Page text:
Looking after the River Mimram in Panshanger Park

Stretch of the River Mimram flowing through Panshanger Park.

Stretch of the River Mimram flowing through Panshanger Park. - Credit: Jez Perkins

Panshanger Park is 1,000 acres of countryside situated between Welwyn Garden City and Hertford. Herts and Middlesex Wildlife Trust is working with the park's owners, Tarmac, and Herts County Council to manage the park for both people and wildlife.

In her latest column, Panshanger Park People and Wildlife Officer Jo Whitaker looks at the work being done down by the River Mimram.


Felling the trees so they fall into the water in a naturalistic way helps improve the habitat of the river.

Felling the trees so they fall into the water in a naturalistic way helps improve the habitat of the River Mimram. - Credit: Jez Perkins

As the summer draws on we have been experiencing the varied great British summertime weather at its best!

Panshanger Park is still staying busy through the summer and the free ‘Life at the Lake’ family events are taking place every Tuesday through August.

These provide an opportunity to discover what lives beneath the surface of the lakes at Panshanger.

Find us by Riverside Lake in the centre of the site. For more information on these events please go to hertswildlifetrust.org.uk/events.

Also, a stretch of the River Mimram within the park is being treated to improvement works this summer with some naturalistic felling being undertaken in partnership with the Wild Trout Trust, the Panshanger Anglers, and Maydencroft Limited.

Naturalistic felling is a fancy way of saying helping trees to fall into the river in a way that simulates them falling naturally. This approach helps to meander the river and change the flow rates.

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Areas of water behind submerged fallen branches and brash tend to have a slower flow and can create safe nursery grounds for young fish.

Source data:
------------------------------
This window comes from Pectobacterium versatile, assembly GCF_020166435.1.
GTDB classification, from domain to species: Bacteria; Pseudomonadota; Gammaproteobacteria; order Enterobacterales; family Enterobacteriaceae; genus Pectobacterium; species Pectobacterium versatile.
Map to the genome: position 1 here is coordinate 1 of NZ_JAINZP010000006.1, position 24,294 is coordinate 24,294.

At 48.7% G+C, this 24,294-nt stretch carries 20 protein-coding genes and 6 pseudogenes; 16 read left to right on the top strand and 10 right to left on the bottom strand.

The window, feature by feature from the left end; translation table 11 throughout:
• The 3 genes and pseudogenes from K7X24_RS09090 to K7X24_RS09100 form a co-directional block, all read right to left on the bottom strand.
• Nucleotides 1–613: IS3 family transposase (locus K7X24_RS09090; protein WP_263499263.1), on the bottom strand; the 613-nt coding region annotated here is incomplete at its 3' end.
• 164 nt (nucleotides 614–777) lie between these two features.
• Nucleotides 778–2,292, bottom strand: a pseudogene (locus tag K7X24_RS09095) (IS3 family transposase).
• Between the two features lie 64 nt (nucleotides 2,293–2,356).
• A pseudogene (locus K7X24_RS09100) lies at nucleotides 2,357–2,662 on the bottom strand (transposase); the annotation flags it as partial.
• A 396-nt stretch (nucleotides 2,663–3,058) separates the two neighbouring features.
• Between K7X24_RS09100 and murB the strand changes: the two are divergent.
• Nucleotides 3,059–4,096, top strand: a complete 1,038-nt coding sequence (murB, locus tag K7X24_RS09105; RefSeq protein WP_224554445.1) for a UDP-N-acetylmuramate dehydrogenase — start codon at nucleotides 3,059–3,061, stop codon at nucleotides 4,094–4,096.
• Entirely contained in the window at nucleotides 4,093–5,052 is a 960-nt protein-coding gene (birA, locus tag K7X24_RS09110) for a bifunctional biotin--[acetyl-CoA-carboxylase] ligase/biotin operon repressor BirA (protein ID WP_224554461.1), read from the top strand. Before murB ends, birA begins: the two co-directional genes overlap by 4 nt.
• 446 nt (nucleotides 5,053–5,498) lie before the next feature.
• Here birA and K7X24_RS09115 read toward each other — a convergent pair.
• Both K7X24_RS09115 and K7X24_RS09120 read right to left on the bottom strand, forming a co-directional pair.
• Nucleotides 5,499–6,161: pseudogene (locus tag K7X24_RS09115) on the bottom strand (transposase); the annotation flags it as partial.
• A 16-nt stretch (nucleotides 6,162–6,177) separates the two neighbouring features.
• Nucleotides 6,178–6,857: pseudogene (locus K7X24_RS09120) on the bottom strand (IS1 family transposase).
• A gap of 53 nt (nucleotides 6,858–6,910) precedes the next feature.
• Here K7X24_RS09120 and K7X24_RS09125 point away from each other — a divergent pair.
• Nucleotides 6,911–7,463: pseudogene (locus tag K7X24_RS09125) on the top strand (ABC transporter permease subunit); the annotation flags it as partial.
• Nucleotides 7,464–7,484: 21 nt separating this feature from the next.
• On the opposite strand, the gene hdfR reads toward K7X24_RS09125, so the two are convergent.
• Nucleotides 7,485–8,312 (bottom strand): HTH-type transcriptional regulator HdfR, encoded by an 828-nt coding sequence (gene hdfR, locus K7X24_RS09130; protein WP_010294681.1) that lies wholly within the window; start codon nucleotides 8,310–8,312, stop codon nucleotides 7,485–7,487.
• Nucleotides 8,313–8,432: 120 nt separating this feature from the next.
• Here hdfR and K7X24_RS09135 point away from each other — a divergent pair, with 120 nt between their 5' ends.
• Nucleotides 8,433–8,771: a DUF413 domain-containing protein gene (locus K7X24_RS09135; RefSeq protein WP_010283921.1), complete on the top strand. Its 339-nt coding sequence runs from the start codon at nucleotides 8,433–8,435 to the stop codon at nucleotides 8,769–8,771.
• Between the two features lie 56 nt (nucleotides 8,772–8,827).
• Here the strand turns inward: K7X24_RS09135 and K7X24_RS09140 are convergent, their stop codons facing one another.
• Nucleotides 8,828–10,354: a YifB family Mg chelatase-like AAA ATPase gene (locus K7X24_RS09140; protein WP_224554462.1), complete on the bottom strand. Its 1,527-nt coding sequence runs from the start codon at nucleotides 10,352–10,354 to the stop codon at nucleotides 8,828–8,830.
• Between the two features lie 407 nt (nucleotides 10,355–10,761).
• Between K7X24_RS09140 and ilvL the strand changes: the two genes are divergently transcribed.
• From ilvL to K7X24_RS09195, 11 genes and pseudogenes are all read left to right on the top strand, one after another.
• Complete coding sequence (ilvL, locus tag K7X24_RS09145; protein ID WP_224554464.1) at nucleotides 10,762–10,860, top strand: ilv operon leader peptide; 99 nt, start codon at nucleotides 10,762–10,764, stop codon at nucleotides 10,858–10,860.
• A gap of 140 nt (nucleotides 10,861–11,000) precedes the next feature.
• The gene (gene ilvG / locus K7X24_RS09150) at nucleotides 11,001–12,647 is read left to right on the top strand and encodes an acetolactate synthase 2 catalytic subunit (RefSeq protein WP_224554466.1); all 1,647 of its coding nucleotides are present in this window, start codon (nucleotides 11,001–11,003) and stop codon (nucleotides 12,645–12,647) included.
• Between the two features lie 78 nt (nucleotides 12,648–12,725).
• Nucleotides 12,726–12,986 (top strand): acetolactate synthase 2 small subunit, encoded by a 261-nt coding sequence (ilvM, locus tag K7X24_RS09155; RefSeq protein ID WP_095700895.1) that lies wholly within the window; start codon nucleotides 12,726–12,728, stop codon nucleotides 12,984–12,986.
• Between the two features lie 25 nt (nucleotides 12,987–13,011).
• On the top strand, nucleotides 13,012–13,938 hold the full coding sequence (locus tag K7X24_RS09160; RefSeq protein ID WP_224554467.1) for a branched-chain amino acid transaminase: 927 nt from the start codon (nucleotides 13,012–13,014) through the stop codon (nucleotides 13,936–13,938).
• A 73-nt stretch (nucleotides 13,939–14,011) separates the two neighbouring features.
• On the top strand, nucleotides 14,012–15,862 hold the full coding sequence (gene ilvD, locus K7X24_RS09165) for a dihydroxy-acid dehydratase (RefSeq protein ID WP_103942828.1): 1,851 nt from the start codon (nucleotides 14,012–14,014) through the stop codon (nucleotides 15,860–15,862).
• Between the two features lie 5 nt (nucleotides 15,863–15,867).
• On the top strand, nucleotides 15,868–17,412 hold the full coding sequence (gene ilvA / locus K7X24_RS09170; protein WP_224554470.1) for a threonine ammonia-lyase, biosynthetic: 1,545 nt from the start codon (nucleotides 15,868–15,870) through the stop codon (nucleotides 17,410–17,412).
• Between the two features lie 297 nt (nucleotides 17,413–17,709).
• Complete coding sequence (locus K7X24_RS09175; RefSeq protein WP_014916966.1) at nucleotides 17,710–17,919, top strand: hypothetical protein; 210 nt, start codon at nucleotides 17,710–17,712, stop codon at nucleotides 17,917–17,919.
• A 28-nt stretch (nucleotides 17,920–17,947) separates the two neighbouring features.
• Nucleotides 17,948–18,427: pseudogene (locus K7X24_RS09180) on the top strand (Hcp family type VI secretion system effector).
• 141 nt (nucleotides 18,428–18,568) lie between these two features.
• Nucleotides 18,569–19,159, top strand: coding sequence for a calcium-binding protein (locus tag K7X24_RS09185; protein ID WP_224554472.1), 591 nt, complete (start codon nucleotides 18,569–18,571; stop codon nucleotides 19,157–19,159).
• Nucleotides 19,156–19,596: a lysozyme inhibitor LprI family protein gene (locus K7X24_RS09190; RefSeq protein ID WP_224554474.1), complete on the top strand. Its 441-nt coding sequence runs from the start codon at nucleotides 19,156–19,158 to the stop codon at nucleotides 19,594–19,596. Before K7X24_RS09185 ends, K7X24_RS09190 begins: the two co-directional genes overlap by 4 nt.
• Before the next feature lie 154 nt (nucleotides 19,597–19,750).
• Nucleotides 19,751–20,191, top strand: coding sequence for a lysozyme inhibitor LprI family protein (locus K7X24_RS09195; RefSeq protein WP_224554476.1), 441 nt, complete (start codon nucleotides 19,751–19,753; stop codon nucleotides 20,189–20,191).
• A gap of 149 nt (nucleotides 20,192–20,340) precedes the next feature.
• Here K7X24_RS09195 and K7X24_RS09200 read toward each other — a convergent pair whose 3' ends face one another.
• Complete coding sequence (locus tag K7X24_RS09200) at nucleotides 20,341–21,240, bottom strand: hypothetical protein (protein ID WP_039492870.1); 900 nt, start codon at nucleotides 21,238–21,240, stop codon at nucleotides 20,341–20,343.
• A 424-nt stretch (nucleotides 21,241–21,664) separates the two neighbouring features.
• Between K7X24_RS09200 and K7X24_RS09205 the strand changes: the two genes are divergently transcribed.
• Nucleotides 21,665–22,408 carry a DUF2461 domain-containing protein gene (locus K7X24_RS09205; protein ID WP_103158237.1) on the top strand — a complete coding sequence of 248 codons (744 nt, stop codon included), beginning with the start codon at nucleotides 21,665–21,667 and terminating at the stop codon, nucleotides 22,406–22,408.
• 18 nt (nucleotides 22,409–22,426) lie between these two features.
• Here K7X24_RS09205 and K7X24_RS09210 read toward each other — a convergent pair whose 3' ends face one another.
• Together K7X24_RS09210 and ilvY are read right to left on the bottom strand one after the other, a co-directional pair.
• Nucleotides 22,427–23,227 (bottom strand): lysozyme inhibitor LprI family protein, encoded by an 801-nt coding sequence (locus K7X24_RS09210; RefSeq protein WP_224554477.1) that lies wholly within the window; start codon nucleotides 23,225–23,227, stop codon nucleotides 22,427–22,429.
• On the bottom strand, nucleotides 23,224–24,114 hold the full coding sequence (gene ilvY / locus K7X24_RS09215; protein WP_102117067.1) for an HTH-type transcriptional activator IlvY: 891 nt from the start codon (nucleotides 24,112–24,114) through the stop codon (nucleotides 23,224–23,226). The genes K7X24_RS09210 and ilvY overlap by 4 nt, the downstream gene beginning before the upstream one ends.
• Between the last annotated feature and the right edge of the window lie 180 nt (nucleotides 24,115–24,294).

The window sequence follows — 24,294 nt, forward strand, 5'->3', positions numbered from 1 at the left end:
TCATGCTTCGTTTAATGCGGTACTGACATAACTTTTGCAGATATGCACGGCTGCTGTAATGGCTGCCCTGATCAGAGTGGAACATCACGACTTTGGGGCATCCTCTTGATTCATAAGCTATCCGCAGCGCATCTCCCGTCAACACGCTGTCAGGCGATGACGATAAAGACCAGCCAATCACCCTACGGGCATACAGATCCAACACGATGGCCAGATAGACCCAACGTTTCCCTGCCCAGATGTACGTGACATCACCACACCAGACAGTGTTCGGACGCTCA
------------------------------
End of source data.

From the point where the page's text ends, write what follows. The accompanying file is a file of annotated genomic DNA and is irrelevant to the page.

A larger trunk angled into the water can narrow the channel which increases the flow rate, scouring the river bed and clearing it of silt.

The clean gravel provides the habitat brown trout like for breeding – they use their tails to create hollows in the gravel called redds, into which they deposit their eggs.

A stretch of the River Mimram flowing through Panshanger Park.

A stretch of the River Mimram flowing through Panshanger Park. - Credit: Jez Perkins

The slower-flowing areas around the edges allows vegetation, such as sedges, to establish which provides a good habitat for the aquatic invertebrates under the water at the edge of the river.

It also creates good habitat along the edge of the bank for larger animals such as the water vole to shelter and feed.

We are really lucky in that the stretch of the River Mimram flowing through Panshanger Park is actually in very good condition.

However, there are always way to improve it for wildlife and we look forward to seeing the benefits that this work brings in future years.

There are always plenty of opportunities to get involved at Panshanger Park. If you would be interested in helping with conservation work or events within the park more information can be found at panshangerpark.tarmac.com/volunteering/


Jo Whitaker is the Panshanger Park People and Wildlife Officer. She works for Herts and Middlesex Wildlife Trust and her role is funded by Tarmac.


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